Tuesday, December 17, 2019

How Will the Senate Proceed on Impeachment?

David Super

     With Senate Majority Leader Mitch McConnell declaring that there is no daylight between his and the White House’s plans for an impeachment trial, many Democrats have begun raising the specter of a sham trial that leaves the President’s conduct all but unexamined.  Senate Minority Leader Charles Schumer drew headlines with a letter to Senator McConnell setting out his caucus’s desires for how a trial should proceed.  Sen. McConnell’s negative response brought Democratic charges of a cover-up.

     Strikingly missing from this coverage is a realization that Sens. McConnell and Schumer are, in fact, two of the least-important figures in determining how an impeachment trial would occur.  This trial, like most trials, will be governed by standing procedural rules, the presiding judge, and the initiatives of the parties to the proceedings.  Those will be Chief Justice Roberts, the impeachment managers appointed by the House, and President Trump.  Senator McConnell is little more than the equivalent of the foreman of the jury.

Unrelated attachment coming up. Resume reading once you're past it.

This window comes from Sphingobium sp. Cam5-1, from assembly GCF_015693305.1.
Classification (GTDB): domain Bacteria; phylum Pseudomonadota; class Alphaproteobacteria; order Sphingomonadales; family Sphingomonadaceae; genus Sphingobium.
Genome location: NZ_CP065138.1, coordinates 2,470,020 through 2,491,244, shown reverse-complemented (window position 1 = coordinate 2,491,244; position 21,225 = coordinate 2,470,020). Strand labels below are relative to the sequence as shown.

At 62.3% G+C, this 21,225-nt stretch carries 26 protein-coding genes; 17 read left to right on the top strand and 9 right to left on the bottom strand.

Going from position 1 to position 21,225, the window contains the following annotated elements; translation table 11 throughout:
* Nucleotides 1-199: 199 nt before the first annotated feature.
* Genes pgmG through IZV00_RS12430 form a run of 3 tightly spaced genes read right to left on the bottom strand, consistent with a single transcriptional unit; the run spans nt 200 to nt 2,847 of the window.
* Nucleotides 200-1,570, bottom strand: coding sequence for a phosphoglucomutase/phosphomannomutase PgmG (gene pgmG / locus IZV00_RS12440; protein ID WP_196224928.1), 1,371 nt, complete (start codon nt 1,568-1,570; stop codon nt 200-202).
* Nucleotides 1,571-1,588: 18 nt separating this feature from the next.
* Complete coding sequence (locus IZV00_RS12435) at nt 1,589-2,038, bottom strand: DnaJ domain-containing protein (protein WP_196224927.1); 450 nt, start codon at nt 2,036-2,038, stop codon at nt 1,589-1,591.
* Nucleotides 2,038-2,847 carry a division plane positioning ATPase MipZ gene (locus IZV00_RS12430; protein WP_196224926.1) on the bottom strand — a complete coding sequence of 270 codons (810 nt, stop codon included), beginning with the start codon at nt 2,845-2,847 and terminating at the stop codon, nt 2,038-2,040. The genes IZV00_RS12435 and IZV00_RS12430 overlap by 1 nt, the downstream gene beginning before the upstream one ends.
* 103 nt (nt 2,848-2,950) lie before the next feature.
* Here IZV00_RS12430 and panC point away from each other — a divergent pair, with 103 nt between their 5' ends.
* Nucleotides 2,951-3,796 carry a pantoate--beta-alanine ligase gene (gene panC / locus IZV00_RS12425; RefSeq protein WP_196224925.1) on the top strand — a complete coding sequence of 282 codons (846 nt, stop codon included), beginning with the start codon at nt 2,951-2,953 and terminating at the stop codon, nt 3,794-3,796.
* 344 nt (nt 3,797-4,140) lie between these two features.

Although this promises to be only the third impeachment trial of a president in U.S. history, the Senate does conduct impeachment trials intermittently for other officials, particularly federal judges.  The Senate thus has standing rules to govern impeachment trials.  Democrats surely would filibuster any attempt to change these rules to accommodate President Trump.  In theory, Senator McConnell could refuse to recognize such a filibuster just as he (and his predecessor, Senator Harry Reid) did when they changed the Senate’s rules for judicial confirmations.  In practice, forcing through eleventh-hour rule changes to shield the President over a filibuster would seal the fate of the filibuster against legislation – which Senator McConnell still very much desires – and could be so politically embarrassing that four retiring or endangered senators would fail to support the move.